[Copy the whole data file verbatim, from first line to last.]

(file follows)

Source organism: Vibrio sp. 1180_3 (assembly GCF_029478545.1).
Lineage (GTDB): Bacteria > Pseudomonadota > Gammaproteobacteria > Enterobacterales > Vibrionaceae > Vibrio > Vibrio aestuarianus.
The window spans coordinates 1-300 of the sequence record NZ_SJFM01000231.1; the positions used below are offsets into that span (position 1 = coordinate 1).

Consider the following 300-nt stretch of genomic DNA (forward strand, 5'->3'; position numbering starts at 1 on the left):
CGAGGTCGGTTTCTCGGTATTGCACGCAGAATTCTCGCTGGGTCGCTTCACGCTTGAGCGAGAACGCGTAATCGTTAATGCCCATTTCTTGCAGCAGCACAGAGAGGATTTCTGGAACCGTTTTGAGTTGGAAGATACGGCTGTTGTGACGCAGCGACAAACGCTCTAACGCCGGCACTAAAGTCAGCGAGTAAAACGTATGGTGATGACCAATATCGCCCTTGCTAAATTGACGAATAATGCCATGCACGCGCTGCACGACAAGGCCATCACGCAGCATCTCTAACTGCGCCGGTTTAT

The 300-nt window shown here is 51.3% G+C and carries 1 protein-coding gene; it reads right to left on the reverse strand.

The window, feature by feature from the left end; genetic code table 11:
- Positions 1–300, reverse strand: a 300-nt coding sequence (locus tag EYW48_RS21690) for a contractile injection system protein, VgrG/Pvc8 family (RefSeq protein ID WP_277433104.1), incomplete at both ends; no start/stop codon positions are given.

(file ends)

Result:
Source organism: Vibrio sp. 1180_3 (assembly GCF_029478545.1).
Lineage (GTDB): Bacteria > Pseudomonadota > Gammaproteobacteria > Enterobacterales > Vibrionaceae > Vibrio > Vibrio aestuarianus.
The window spans coordinates 1-300 of the sequence record NZ_SJFM01000231.1; the positions used below are offsets into that span (position 1 = coordinate 1).

Consider the following 300-nt stretch of genomic DNA (forward strand, 5'->3'; position numbering starts at 1 on the left):
CGAGGTCGGTTTCTCGGTATTGCACGCAGAATTCTCGCTGGGTCGCTTCACGCTTGAGCGAGAACGCGTAATCGTTAATGCCCATTTCTTGCAGCAGCACAGAGAGGATTTCTGGAACCGTTTTGAGTTGGAAGATACGGCTGTTGTGACGCAGCGACAAACGCTCTAACGCCGGCACTAAAGTCAGCGAGTAAAACGTATGGTGATGACCAATATCGCCCTTGCTAAATTGACGAATAATGCCATGCACGCGCTGCACGACAAGGCCATCACGCAGCATCTCTAACTGCGCCGGTTTAT

The 300-nt window shown here is 51.3% G+C and carries 1 protein-coding gene; it reads right to left on the reverse strand.

The window, feature by feature from the left end; genetic code table 11:
- Positions 1–300, reverse strand: a 300-nt coding sequence (locus tag EYW48_RS21690) for a contractile injection system protein, VgrG/Pvc8 family (RefSeq protein ID WP_277433104.1), incomplete at both ends; no start/stop codon positions are given.